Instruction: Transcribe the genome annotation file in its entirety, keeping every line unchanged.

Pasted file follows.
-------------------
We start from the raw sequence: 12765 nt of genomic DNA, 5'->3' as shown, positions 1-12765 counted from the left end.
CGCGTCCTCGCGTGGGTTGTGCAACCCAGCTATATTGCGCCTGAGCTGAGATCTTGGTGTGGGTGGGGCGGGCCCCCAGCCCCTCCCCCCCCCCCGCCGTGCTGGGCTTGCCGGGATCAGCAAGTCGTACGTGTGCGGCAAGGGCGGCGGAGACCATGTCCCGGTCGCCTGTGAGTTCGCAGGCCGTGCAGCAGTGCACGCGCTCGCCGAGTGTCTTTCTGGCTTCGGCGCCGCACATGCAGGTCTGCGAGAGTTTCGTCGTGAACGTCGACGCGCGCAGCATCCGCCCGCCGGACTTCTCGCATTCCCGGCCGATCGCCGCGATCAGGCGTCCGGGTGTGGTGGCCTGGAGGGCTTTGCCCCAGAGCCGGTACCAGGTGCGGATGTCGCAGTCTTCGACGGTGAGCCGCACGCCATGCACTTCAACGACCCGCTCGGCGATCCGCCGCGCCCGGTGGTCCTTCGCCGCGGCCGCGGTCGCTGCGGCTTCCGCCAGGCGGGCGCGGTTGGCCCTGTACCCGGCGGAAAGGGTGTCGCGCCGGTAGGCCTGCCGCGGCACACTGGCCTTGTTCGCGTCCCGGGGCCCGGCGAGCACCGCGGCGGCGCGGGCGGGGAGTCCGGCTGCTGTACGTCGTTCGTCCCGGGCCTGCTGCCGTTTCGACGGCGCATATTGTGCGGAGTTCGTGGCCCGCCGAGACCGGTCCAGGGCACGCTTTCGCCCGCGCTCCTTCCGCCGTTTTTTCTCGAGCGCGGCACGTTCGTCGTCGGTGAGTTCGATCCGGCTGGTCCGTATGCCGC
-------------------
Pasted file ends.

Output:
We start from the raw sequence: 12765 nt of genomic DNA, 5'->3' as shown, positions 1-12765 counted from the left end.
CGCGTCCTCGCGTGGGTTGTGCAACCCAGCTATATTGCGCCTGAGCTGAGATCTTGGTGTGGGTGGGGCGGGCCCCCAGCCCCTCCCCCCCCCCCGCCGTGCTGGGCTTGCCGGGATCAGCAAGTCGTACGTGTGCGGCAAGGGCGGCGGAGACCATGTCCCGGTCGCCTGTGAGTTCGCAGGCCGTGCAGCAGTGCACGCGCTCGCCGAGTGTCTTTCTGGCTTCGGCGCCGCACATGCAGGTCTGCGAGAGTTTCGTCGTGAACGTCGACGCGCGCAGCATCCGCCCGCCGGACTTCTCGCATTCCCGGCCGATCGCCGCGATCAGGCGTCCGGGTGTGGTGGCCTGGAGGGCTTTGCCCCAGAGCCGGTACCAGGTGCGGATGTCGCAGTCTTCGACGGTGAGCCGCACGCCATGCACTTCAACGACCCGCTCGGCGATCCGCCGCGCCCGGTGGTCCTTCGCCGCGGCCGCGGTCGCTGCGGCTTCCGCCAGGCGGGCGCGGTTGGCCCTGTACCCGGCGGAAAGGGTGTCGCGCCGGTAGGCCTGCCGCGGCACACTGGCCTTGTTCGCGTCCCGGGGCCCGGCGAGCACCGCGGCGGCGCGGGCGGGGAGTCCGGCTGCTGTACGTCGTTCGTCCCGGGCCTGCTGCCGTTTCGACGGCGCATATTGTGCGGAGTTCGTGGCCCGCCGAGACCGGTCCAGGGCACGCTTTCGCCCGCGCTCCTTCCGCCGTTTTTTCTCGAGCGCGGCACGTTCGTCGTCGGTGAGTTCGATCCGGCTGGTCCGTATGCCGC